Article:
The clear overall impression in the report, however, is that the situation could have been handled a lot better and more effectively, with less slaughter, less consequential damage, less spreading of infection, and less of a breakdown in tourism and other businesses. Do the Government accept all the recommendations in the report that are relevant to central Government? Do they reject any of the recommendations? Do they intend to ignore any of them? What are Ministers doing to bring help to those whom the report identifies as in need of and deserving help, including those in the Widdrington area?

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I secured an initial response from the Minister by way of a written question, and this debate enables him to respond at greater length. In his short reply to my written question, he said:

Well, the other players are getting their act together. One of our leading regional charities has offered funds to the village community near Widdrington to help it set up projects that will secure help for the area. One or two other charitable organisations are also involved. The county council is determinedly playing its part, as are the other local authorities.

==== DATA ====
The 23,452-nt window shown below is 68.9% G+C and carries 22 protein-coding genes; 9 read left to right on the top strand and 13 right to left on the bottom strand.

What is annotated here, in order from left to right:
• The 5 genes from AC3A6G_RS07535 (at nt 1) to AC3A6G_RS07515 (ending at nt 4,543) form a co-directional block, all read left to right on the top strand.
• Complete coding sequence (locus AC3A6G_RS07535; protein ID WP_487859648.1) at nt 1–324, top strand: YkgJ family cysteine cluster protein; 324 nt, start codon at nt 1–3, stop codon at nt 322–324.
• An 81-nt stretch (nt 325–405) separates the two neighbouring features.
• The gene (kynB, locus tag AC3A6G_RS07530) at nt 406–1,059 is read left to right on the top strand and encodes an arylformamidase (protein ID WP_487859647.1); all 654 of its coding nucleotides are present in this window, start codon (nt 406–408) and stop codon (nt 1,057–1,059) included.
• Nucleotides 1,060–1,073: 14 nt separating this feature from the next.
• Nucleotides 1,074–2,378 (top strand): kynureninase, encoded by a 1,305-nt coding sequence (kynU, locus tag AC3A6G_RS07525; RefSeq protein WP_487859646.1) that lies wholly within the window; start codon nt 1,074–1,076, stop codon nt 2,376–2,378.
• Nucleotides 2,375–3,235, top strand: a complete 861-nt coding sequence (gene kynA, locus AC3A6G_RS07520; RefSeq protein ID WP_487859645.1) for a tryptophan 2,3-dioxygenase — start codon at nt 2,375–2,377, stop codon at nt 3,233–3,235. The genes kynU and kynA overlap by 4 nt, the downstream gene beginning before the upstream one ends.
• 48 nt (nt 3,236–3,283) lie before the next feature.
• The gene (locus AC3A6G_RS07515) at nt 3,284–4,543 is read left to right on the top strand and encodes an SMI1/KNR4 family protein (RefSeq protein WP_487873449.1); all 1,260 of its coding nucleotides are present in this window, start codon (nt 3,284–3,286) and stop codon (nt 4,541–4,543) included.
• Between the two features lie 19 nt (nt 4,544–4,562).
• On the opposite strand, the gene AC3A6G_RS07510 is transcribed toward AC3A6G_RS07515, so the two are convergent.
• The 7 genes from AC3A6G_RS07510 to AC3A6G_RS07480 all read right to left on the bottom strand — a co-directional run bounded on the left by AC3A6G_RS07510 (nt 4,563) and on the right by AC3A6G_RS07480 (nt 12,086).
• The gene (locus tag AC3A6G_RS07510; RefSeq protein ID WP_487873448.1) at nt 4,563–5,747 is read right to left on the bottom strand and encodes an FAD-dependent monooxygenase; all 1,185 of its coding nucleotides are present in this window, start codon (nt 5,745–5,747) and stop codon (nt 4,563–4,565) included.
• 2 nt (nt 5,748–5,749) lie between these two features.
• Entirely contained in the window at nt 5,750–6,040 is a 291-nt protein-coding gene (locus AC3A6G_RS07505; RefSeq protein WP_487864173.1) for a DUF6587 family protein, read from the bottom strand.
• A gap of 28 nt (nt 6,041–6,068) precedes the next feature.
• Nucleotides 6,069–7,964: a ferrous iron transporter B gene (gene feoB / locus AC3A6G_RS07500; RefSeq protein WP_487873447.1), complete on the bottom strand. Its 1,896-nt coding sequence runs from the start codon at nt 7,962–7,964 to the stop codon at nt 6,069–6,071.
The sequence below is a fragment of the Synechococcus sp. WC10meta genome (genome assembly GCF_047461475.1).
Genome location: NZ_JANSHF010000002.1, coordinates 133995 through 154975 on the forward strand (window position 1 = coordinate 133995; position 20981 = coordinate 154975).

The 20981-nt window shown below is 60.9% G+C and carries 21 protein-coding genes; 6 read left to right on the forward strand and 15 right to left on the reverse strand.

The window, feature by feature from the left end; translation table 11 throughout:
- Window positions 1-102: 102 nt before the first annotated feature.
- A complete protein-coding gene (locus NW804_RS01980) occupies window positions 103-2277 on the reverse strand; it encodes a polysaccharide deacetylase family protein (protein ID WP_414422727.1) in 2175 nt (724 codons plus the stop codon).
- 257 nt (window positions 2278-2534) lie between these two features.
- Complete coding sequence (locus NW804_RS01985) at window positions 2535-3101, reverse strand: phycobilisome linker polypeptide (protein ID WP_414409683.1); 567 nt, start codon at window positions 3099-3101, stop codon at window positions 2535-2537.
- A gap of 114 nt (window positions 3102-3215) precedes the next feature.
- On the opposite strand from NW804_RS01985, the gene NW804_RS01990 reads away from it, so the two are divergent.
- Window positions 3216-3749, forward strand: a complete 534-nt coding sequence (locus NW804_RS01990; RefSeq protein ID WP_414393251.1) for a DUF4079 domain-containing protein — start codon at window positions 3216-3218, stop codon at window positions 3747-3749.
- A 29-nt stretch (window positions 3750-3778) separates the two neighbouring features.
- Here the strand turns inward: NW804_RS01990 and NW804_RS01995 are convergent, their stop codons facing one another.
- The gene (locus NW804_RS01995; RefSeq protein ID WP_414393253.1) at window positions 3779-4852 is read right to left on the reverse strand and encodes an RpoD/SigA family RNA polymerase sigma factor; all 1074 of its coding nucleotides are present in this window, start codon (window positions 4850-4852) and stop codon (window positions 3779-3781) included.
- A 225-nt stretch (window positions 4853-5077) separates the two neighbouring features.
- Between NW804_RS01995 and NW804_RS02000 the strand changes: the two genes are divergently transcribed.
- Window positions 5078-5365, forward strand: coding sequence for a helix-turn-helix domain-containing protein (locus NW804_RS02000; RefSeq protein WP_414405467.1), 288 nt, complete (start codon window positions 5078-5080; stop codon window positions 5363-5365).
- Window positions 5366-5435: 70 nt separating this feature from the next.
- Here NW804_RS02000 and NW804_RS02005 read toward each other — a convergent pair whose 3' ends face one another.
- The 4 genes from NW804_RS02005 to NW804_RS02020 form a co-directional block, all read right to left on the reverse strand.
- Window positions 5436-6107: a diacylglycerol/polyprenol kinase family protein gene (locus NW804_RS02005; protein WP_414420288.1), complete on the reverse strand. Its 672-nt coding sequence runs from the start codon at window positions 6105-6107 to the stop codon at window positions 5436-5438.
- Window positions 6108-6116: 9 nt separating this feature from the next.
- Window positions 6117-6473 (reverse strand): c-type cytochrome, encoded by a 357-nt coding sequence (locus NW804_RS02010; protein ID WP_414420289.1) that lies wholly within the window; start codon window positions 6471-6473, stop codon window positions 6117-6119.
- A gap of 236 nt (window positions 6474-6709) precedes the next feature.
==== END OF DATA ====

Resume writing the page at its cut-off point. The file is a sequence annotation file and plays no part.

Will the Secretary of State agree to meet a delegation from Northumberland county council to discuss the way forward? I welcome the Minister's interest, but in this case the Secretary of State should take a personal interest in the matter, given the severe damage and the need for a lead from DEFRA. I recognise that many other Government Departments are involved, but we need a lead. Northumberland is playing its part, and, as the report proposes, it is planning a major rural conference to take forward a recovery plan. Northumberland will be the feature county at this year's royal show, at Stoneleigh. Now, it is the Government's turn to offer their response. Many parts of government will be involved, but DEFRA must take the lead. It was the Department most fully involved, and it must bear the responsibility—including for most of the things that went wrong during the inquiry. Given that it is responsible for rural areas, we look to it to take the lead in helping the county to recover from that devastating blow.